The value of metaphor is that it allows us to apply new systems of logic to old problems, systems which challenge our assumptions and, hopefully, uncover new insights. You make some sort of comparison, and then dig deeper into it in order to find certain “principles” that can be used as tools for replicating success. Or, at least, that’s the theory, right?
In marketing and advertising, for example, we love to use the “war” metaphor – the cola wars, the beer wars, the car wars. We’re going on the offensive. We have weapons in our arsenal. We have to rally the troops. It’s not real war, of course (just ask any 21-year-old serving in Afghanistan), but it can often help us make work that is relevant and compelling – for us, for clients, for customers. And that’s a good thing.
And it’s why “The Underdog Advantage” by David Morey and Scott Miller, is so useful. “This book” they state early on “is about a set of principles that have been proven in political and military action”. And while there are military examples, the balance definitely tips more towards politics. Scott Miller, it should be noted, is a founder of Sawyer/Miller, one of the leading political consultancies of the 1980s which worked with such international notables as Lech Walesa, Corazon Aquino and Vincente Fox.
Now, you might say “Hold on. Political advertising is, at best, stunningly banal and at worst utterly devoid of integrity – even for advertising – and an actual poison to our nation. What could those whores and harlots possibly teach us?”
Lots. Because “The Underdog Advantage” is not about the horrible executions that we vilify; it’s about the application of the processes of political – and to a degree military – operations that we can learn from. Indeed, that we desperately need to learn from.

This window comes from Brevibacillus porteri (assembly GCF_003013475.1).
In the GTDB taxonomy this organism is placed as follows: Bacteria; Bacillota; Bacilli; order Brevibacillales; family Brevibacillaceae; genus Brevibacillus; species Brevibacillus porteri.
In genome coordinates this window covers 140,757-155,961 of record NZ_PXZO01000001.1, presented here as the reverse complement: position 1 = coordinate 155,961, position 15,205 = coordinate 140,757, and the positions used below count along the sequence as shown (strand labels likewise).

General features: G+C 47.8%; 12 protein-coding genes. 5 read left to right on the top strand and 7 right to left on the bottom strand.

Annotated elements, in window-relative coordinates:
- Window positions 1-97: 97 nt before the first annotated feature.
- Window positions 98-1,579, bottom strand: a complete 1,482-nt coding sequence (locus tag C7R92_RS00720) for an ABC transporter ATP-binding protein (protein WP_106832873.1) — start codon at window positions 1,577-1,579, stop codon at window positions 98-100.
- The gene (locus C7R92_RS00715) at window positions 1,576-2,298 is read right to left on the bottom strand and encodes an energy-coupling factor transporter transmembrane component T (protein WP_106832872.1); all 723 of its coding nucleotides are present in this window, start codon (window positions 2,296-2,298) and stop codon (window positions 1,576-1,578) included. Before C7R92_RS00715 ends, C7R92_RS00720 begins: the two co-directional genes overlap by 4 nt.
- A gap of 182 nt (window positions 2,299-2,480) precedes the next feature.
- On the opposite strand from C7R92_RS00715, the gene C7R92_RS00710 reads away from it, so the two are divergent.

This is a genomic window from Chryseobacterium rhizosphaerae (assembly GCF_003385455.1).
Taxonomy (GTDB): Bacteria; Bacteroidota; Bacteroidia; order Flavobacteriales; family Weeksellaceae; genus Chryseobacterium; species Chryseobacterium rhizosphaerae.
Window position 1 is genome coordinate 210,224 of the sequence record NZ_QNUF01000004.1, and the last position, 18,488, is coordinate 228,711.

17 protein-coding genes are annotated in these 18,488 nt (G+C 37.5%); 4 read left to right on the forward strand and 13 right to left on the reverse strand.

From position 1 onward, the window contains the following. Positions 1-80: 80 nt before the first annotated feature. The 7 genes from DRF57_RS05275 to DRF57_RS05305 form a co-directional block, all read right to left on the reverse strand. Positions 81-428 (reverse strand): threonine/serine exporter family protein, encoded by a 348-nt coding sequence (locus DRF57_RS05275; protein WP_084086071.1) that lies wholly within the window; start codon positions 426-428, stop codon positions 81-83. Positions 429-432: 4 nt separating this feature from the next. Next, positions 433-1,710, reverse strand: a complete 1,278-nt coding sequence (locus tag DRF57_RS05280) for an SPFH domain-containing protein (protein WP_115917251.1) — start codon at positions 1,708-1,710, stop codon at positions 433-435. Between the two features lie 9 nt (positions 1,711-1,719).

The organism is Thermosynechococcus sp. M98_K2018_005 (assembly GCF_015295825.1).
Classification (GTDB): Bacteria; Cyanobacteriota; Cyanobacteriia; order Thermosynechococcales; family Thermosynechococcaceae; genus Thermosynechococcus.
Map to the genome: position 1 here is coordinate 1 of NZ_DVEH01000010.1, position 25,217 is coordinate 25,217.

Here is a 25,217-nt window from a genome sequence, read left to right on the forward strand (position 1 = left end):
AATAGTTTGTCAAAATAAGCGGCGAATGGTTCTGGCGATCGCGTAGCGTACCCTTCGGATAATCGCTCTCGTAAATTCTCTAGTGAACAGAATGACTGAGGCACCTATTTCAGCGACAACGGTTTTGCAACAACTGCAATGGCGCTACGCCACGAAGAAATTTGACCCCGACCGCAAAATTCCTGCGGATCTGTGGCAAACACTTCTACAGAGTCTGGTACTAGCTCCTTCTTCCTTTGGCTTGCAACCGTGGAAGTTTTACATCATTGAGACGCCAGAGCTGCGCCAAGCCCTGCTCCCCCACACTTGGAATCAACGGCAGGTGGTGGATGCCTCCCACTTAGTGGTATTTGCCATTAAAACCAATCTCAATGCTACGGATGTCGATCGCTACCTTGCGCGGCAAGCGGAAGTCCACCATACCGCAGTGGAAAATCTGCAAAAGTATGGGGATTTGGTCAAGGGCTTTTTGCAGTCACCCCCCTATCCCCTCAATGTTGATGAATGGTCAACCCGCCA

For example, how many times have you sat in meetings that seemed to have no point, discussing minutiae that had no relevance, on projects that would, ultimately, have no effect? How many times today? This obsession with the serially unimportant is the bane of corporate America and the agencies who serve them. Why does this happen? Because no one knows what success looks like. Is it “increased awareness”? And if it is, how will you measure it? Or is it an increase in sales? And must that increase be incremental or sustainable? And how will you know whether this particular project was the cause of the success – and not the weather, or the competition, or the economy or the 72 other marketing programs you’re executing at the same time? Or do we need to have another meeting to discuss that?
In political operations, the authors point out, you know exactly what success looks like. You win. Your candidate gets the big office. Or you lose, and he doesn’t. Simple and obvious – and when was the last time you worked on something so clear cut
As a result, political campaigns are stunningly focused. Now, this is not to say that there aren’t bad organizations that are chaotic and poorly aligned. But it does mean that regardless of the effectiveness and intelligence of the people involved, everyone knows what they’re aiming at. People may disagree about how they’ll get there, but no one disagrees about where they’re going. It’s the ballroom with the confetti and the balloons and the loud music – not the one that looks like backstage at a Joy Division convention.
And which one do you want to be in?
This focus pays dividends in other areas as well. Like motivation – people who hate the feeling of losing are considerably more driven than those who never know if they’ve won. Plus there’s an adrenaline rush to political campaigns that literally turns volunteers into lifers and lifers into the kind of people who work insanely long hours to feel that thrill of winning again and again. When was the last time your employees felt that way? Or your agencies? Or you? Yeah, that’s what I thought.
Morey and Miller do go into specifics about the actual advantage they believe underdogs have (it has to do with the nimbleness of insurgents as contrasted with the bloatedness of incumbents – and all the ramifications those differences imply); insights born out of their decades of experience in the political trenches. But ultimately it is that very experience which provides the greatest value to marketers in this book.
And that’s a message of which anyone can approve
The Underdog Advantage by David Morey & Scott Miller was published by McGraw-Hill on 06/18/04 – order it from Amazon here or from Barnes & Noble here – or pick it up at your local bookseller ( find one here).